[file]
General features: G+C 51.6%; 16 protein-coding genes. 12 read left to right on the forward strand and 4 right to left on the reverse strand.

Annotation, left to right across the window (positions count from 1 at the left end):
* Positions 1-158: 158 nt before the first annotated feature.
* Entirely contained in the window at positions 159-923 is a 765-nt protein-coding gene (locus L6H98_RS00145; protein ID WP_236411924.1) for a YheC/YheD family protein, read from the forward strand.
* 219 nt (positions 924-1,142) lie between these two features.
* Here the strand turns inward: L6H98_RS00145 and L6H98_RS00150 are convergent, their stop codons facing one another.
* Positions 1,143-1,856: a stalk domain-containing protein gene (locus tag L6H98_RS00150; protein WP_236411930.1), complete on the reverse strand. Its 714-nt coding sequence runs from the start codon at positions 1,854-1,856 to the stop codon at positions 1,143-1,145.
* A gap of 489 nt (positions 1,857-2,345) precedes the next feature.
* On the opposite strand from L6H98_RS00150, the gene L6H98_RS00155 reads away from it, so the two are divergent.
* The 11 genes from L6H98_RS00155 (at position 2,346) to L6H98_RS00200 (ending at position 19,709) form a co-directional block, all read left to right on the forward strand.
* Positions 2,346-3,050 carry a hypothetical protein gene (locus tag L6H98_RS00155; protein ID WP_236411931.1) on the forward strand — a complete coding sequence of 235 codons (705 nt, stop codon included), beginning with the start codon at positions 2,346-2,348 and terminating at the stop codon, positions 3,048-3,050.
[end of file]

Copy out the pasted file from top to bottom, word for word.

General features: G+C 51.6%; 16 protein-coding genes. 12 read left to right on the forward strand and 4 right to left on the reverse strand.

Annotation, left to right across the window (positions count from 1 at the left end):
* Positions 1-158: 158 nt before the first annotated feature.
* Entirely contained in the window at positions 159-923 is a 765-nt protein-coding gene (locus L6H98_RS00145; protein ID WP_236411924.1) for a YheC/YheD family protein, read from the forward strand.
* 219 nt (positions 924-1,142) lie between these two features.
* Here the strand turns inward: L6H98_RS00145 and L6H98_RS00150 are convergent, their stop codons facing one another.
* Positions 1,143-1,856: a stalk domain-containing protein gene (locus tag L6H98_RS00150; protein WP_236411930.1), complete on the reverse strand. Its 714-nt coding sequence runs from the start codon at positions 1,854-1,856 to the stop codon at positions 1,143-1,145.
* A gap of 489 nt (positions 1,857-2,345) precedes the next feature.
* On the opposite strand from L6H98_RS00150, the gene L6H98_RS00155 reads away from it, so the two are divergent.
* The 11 genes from L6H98_RS00155 (at position 2,346) to L6H98_RS00200 (ending at position 19,709) form a co-directional block, all read left to right on the forward strand.
* Positions 2,346-3,050 carry a hypothetical protein gene (locus tag L6H98_RS00155; protein ID WP_236411931.1) on the forward strand — a complete coding sequence of 235 codons (705 nt, stop codon included), beginning with the start codon at positions 2,346-2,348 and terminating at the stop codon, positions 3,048-3,050.